Clerkenwell is an area of central London in the London Borough of Islington. It was named after the Clerks' Well in Farringdon Lane, which was rediscovered in 1924. Part of the well remains visible, incorporated into a 1980s building called Well Court. Known as ‘Little Italy’ due to the large number of Italians that made Clerkenwell their home in the 1850s, a regeneration of the area was spurred by the influx of an overspill from the City and West End during the 1990s. This saw the first ever ‘gastro pub’, serving the local Exmouth and Smithfield markets. The Industrial revolution was responsible for a huge change in the area, and breweries, distilleries, and printing businesses flocked there. Clerkenwell used to be the heart of industrial London, its impressive warehousing now houses trendy apartments and design agencies and its midweek after-work buzz is significant, and centred around its many pubs and bars.
The first ever 'gastro pub', The Eagle, opened in Clerkenwell in 1991
Clerkenwell and its neighbours provide excellent retail experiences. Exmouth Market houses lifestyle, fashion, health, book and interior design shops. Leather Lane market, no longer selling much leather, instead focuses on clothing, electrical goods, toiletries, and food. The world-famous Smithfield Market is London's largest wholesale meat market and is where numerous London eateries stock their fridges from, providing they are happy to get up at 4am for the privilege! Hatton Garden is a short stroll away, and is renowned for diamonds, and is home to a large proportion of the London Jewellery Trade.
Clerkenwell is home to some of the best restaurants in London, all of which help to give it the reputation of a gastronomic destination. The pub scene is thriving as well, with establishments that serve the Smithfield Market meat workers allowed to open at 5.30am during the week.
Clerkenwell is full of architects and publishers, and has been cited by Government as the site of a new East London Hub for technology-based businesses. Amongst other sectors, there is a notable concentration of design professions around Clerkenwell, and supporting industries such as high-end designer furniture showrooms. It is claimed that the area has the highest concentration of architects and building professionals in the world. Many of London's leading architectural practices have offices in the area.
The buildings that now house the engineering, print publishing and meat and food trades sat empty for many years following the war, until the local council commissioned some new housing estates in the area during the 1950s and 60s and it started to come back to life. Some of the buildings were developed into trendy warehouse loft apartments during the 1980s and 90s, bringing with them an influx of young professionals moving away from the City and the West End.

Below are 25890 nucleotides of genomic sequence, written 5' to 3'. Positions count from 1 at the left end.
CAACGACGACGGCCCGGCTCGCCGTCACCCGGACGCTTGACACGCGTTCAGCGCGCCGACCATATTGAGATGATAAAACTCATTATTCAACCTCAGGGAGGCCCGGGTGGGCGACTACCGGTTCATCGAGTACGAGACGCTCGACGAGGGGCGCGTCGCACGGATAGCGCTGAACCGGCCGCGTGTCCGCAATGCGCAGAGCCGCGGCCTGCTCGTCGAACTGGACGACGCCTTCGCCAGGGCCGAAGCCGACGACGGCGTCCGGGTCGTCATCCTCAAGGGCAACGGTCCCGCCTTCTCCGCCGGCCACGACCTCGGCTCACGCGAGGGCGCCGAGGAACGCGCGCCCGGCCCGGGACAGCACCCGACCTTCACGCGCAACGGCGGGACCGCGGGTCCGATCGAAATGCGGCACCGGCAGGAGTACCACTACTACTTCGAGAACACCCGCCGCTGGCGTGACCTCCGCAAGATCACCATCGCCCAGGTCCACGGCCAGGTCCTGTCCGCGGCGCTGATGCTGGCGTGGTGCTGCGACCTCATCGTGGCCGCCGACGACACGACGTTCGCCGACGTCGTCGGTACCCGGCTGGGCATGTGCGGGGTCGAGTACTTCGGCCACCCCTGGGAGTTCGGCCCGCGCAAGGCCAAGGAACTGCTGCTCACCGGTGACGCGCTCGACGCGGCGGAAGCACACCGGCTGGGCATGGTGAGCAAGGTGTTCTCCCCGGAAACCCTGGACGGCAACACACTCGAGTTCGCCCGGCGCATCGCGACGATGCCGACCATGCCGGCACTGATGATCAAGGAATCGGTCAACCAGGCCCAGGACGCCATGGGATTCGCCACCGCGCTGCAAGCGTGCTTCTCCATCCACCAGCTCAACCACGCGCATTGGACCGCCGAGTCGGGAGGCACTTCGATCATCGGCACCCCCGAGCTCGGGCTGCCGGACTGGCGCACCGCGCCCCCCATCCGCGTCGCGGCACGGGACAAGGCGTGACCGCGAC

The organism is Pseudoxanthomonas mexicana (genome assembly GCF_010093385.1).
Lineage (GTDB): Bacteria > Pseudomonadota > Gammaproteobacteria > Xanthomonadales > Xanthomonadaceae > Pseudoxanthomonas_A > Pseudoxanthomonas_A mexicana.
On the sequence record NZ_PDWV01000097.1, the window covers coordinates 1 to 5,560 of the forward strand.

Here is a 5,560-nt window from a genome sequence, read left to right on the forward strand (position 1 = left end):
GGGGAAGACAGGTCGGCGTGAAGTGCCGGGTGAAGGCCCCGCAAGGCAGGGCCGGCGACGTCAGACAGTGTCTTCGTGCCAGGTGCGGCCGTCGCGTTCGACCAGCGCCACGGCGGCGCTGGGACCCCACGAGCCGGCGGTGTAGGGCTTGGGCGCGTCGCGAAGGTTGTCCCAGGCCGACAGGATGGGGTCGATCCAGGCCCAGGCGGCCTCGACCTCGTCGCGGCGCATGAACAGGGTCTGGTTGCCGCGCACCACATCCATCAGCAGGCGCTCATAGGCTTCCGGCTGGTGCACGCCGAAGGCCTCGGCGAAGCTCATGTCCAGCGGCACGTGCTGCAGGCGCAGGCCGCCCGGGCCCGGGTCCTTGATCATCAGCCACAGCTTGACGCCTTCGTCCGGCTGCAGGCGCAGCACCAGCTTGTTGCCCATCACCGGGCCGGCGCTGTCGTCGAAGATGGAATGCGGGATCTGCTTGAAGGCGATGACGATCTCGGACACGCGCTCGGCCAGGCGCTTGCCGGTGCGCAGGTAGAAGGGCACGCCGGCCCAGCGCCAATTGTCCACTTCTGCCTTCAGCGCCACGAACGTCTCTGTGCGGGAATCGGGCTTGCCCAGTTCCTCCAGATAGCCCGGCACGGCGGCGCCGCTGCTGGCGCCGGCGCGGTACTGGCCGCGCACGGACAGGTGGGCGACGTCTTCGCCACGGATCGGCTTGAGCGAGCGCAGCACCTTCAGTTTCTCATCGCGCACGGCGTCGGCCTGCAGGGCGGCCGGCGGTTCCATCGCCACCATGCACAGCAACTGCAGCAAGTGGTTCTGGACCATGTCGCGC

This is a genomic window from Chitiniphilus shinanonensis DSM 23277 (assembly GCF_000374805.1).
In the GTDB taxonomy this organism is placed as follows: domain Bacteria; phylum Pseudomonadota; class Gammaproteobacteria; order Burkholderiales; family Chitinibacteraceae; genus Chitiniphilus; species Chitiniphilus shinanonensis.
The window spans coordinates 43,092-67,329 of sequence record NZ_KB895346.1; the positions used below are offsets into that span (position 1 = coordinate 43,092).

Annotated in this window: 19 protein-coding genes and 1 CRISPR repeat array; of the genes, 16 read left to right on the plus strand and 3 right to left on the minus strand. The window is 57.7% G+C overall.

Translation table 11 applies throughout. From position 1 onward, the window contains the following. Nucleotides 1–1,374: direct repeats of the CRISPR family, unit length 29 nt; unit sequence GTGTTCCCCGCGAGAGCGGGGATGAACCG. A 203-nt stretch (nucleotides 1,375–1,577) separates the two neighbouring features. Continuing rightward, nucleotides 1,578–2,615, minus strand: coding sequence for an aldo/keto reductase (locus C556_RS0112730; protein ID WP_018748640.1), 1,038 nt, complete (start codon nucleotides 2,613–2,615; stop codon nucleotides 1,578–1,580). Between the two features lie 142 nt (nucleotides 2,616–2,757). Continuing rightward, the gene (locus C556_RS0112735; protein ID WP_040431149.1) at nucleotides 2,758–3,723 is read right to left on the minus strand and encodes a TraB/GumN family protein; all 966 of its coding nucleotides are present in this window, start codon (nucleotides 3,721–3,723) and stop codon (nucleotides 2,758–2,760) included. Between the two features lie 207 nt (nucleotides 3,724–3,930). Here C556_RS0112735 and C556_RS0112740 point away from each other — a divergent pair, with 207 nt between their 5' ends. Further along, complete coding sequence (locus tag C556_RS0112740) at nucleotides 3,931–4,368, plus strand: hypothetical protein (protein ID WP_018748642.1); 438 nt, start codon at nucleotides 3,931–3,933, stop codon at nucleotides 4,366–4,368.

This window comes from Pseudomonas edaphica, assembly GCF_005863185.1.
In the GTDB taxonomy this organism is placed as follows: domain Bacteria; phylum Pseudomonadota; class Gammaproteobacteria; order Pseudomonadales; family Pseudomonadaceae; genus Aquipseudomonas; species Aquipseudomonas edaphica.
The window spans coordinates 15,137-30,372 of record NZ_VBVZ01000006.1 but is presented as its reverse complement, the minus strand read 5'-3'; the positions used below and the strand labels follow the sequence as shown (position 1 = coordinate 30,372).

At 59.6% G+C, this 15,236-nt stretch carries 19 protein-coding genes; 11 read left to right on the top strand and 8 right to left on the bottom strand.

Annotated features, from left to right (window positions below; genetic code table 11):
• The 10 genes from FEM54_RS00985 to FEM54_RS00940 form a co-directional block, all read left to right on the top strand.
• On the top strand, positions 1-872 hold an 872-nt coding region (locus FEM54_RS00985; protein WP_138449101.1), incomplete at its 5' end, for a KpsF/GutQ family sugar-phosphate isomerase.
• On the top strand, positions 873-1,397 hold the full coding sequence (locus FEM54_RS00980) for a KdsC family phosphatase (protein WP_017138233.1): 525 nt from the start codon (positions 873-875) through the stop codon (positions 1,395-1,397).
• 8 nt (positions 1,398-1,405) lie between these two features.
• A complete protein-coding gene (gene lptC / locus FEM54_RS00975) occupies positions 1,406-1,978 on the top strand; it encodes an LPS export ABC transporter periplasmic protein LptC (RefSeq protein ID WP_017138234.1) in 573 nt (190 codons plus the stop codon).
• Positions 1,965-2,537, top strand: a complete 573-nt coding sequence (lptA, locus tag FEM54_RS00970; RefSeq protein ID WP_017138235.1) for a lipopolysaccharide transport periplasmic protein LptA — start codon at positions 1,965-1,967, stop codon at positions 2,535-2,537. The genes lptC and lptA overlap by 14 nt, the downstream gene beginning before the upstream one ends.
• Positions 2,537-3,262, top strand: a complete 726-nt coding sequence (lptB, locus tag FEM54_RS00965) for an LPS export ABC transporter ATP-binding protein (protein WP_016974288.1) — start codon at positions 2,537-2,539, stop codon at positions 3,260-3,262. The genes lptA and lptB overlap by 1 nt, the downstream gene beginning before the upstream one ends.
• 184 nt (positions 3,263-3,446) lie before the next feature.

Clerkenwell is a fabulous place to live, with all that London has to offer on the doorstep, and a cosmopolitan and thriving local community. There are few tourist destinations, and even fewer hotels, leaving this area with a slightly deserted feeling at weekends. As a result of continued development, many new bars and restaurants have opened in Clerkenwell, and development looks likely to continue at a fair pace. As with anywhere in Central London, Clerkenwell’s property prices have seen an immense boom in the last 20 years. A house will cost anything up to £6 million, whereas two bedroomed flats in the area are reaching up to £1 million.
The area is full of history, with most of the older buildings telling interesting stories. Myddelton Square Park offers the closest green space as well as a small children’s playground. There are some gorgeous churches and a huge range of museums focusing on local history within walking distance. Somerset House and the Cortauld Institute provide easily accessible art exhibitions, as well as popular seasonal events, such as Somerset House’s open air summer film season and winter ice rink. Those with a thirst for knowledge can enjoy lectures at Gresham College and the London School of Economics, most of which are free. Local fiery debates are held at Home of the National Secular Society and the South Place Ethical Society at Conway Hall, which is also a theatre and concert venue.
As with most central London districts, Clerkenwell is well-served by London transport services, black cabs and cycle hire, known colloquially as Boris Bikes and sponsored by Santander.
London black cabs pass through the streets regularly and can be hailed to travel by road. Driving can be challenging as parking is in short supply, traffic can be heavy, and congestion charges apply on weekdays.
Kings Cross St Pancras, with train links to mainline Europe via the Channel Tunnel, borders Clerkenwell. Trains to most destinations in the UK can be caught from here, or Euston, which also sits on the edge of the district. The district is serviced by three tube stations: Holborn, Chancery Lane and Farringdon, providing quick links to the rest of London. Clerkenwell is in Zone 1 of the London Underground System.
London buses are also plentiful and regular, the network offering access to all major stations and London boroughs.
Tubes go direct from Holborn to Heathrow airport, which is the UK’s largest airport for both long and short haul flights. London’s City Airport, popular for short hop European connections, is also close by.